Severn Trent spends £35M for phosphorus removal at Finham STW
Severn Trent is investing £35M at its Finham Sewage Treatment Works, near Coventry, to install new innovative technology that will help remove phosphorus from wastewater before it is returned to the environment.
The new CoMag equipment will make sure that the company exceeds targets to reduce phosphorus and in turn improve the local environment.
Peter Sugden, from Severn Trent, said: “We’re committed to doing everything we can to improve our local environment and with the Water Framework Directive requiring us to meet much tighter phosphorus limits than we have in the past, now is the right time to start installing new technology to meet these targets.
"At Finham we process more than 1,500 litres of wastewater every second and we’re aware that, with growing populations and the possibility of increases in industrial sewage in the future, we need to take advantage of innovative solutions to make sure the water we return to the environment is of the highest quality.”
Phosphorus is a normal part of domestic sewage but conventional treatment processes only remove part of it. Too much phosphorus in the local environment can result in poor river ecosystems which is why the Water Framework Directive has reduced phosphorous limits to 0.22mg/l for treated effluent returned to the environment from the Finham site.
Severn Trent has been trialling several new phosphorus removal technologies at its site in Packington, Leicestershire in recent years, and the work at Finham is amongst the first phase of the roll out of these.
The CoMag system uses magnetite – fully inert, iron ore particles – to remove phosphorous from water that is then returned to the River Sowe.
Sugden said: “In total we’re investing around £120M in phosphorus removal technology up until 2020, an investment that will see around 100 sewage treatment works upgraded. At Finham, work is now underway to install the CoMag solution and we hope to see it fully operational by autumn 2019.”
The CoMag process, developed by Evoqua, is a three-step process. The first step uses a coagulant, such as iron, to precipitate the soluble phosphorus, a magnetite ballast is then added to the water which acts as a seed for the precipitate and also to add weight to the solids. In the last step a polymer coagulant is added to help bind the precipitate and ballast together before flows enter a settlement tank where the solids settle quickly and efficiently.
The sludge is removed from the base of the settlement tank but before the sludge is sent off for further treatment it is pumped through a magnetic drum. The magnetic drum recovers the magnetite from the sludge and from here it drops back into the process to be reused.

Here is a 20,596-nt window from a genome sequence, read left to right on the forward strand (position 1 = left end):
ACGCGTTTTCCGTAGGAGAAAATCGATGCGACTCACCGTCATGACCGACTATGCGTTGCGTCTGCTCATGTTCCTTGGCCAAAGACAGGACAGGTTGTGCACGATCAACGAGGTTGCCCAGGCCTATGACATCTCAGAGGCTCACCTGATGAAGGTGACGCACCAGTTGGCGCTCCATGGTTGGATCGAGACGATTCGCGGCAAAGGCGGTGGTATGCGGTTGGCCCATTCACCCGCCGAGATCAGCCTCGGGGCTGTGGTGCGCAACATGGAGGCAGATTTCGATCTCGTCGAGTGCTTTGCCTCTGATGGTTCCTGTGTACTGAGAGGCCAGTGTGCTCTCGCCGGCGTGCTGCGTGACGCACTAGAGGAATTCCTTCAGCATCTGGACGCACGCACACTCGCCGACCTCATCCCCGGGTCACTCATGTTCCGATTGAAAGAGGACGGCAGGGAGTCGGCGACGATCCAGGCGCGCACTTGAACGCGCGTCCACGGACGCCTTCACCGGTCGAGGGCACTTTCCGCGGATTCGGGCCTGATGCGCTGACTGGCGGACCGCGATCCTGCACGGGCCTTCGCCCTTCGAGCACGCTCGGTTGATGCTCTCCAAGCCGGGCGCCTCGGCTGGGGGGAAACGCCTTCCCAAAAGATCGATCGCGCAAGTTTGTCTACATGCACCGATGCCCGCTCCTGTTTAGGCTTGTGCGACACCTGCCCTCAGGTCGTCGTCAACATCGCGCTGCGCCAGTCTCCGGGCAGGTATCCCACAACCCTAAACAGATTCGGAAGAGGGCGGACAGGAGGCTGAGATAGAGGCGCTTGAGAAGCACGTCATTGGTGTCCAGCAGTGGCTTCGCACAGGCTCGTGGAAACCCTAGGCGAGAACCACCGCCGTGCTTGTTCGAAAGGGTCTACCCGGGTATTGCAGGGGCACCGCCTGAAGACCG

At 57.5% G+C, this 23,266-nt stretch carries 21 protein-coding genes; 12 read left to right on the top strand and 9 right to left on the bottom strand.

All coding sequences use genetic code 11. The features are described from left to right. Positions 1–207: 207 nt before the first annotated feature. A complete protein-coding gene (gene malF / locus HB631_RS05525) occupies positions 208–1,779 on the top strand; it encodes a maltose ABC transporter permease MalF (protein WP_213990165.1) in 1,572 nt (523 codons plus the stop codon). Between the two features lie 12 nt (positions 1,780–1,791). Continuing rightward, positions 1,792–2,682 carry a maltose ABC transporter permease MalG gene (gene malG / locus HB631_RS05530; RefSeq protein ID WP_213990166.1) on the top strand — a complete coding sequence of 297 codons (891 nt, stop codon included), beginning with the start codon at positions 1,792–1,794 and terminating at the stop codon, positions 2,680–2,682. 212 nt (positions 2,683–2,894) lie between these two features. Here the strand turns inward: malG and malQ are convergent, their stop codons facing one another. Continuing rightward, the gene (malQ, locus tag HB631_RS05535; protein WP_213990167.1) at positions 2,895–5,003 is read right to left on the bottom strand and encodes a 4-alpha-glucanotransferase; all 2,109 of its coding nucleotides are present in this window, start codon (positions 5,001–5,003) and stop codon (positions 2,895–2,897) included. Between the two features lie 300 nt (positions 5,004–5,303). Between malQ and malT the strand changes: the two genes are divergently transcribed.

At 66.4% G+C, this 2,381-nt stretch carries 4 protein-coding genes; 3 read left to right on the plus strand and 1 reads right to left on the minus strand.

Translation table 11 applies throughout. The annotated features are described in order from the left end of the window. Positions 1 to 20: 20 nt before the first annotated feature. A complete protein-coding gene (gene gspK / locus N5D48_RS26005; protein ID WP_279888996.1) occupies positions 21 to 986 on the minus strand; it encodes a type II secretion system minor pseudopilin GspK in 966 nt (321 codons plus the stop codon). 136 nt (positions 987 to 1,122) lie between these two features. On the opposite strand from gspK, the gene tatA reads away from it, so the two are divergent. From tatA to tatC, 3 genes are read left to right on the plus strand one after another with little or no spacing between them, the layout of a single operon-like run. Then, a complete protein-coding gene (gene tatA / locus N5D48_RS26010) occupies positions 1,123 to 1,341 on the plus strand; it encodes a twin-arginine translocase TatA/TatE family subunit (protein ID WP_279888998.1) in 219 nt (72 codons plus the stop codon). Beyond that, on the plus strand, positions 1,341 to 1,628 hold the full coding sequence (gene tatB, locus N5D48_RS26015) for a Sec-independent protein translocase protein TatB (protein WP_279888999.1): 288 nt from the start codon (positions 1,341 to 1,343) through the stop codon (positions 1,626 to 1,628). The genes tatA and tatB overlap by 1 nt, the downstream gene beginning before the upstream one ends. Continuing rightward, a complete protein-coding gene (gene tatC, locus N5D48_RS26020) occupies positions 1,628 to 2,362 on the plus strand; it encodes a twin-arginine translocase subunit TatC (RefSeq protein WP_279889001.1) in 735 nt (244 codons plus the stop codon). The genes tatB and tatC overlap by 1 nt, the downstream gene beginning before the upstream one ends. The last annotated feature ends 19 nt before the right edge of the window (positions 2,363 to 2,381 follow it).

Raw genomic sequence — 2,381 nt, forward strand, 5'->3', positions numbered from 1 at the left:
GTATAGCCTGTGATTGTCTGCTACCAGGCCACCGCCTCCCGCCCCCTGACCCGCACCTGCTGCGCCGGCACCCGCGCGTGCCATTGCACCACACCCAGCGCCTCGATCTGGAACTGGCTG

- Liverpool WwTW extension to be operational next spring, says UU United Utilities (UU) says it is on target to get the £200M extension at Liverpool wastewater treatment works operational... Read More >
- Microbeads ban comes into effect A ban on the manufacture of products containing microbeads has come into force today, in a landmark step to help keep... Read More >
- Kent dairy farmer prosecuted for polluting stream with slurry A dairy farmer based near Ashford has been ordered to pay £1,500 plus £5,516 in victim charges and costs by Maidstone... Read More >
- Going green at Severn Trent's Minworth STW With a £60 million investment aimed at producing 30 per cent more green energy from its largest sewage treatment works,... Read More >
- New dimensions: How BIM drove Scottish Water's Tullich WTW project With ESD making extensive use of BIM including 4D visualisation tools, Scottish Water has successfully completed a £29... Read More >
- Microplastics: Plastics, plastics everywhere There is growing evidence that microplastics passed on through our wastewater have become widespread in aquatic... Read More >
- Offsite build powers South East Water's £22M treatment works expansion South East Water's expansion of Bray Keleher Water Treatment Works is in full swing, with offsite manufacture aiding... Read More >
- Innovation Zone: Pesticide protection Metaldehyde cannot be removed effectively with standard drinking water treatment processes, but there are technologies... Read More >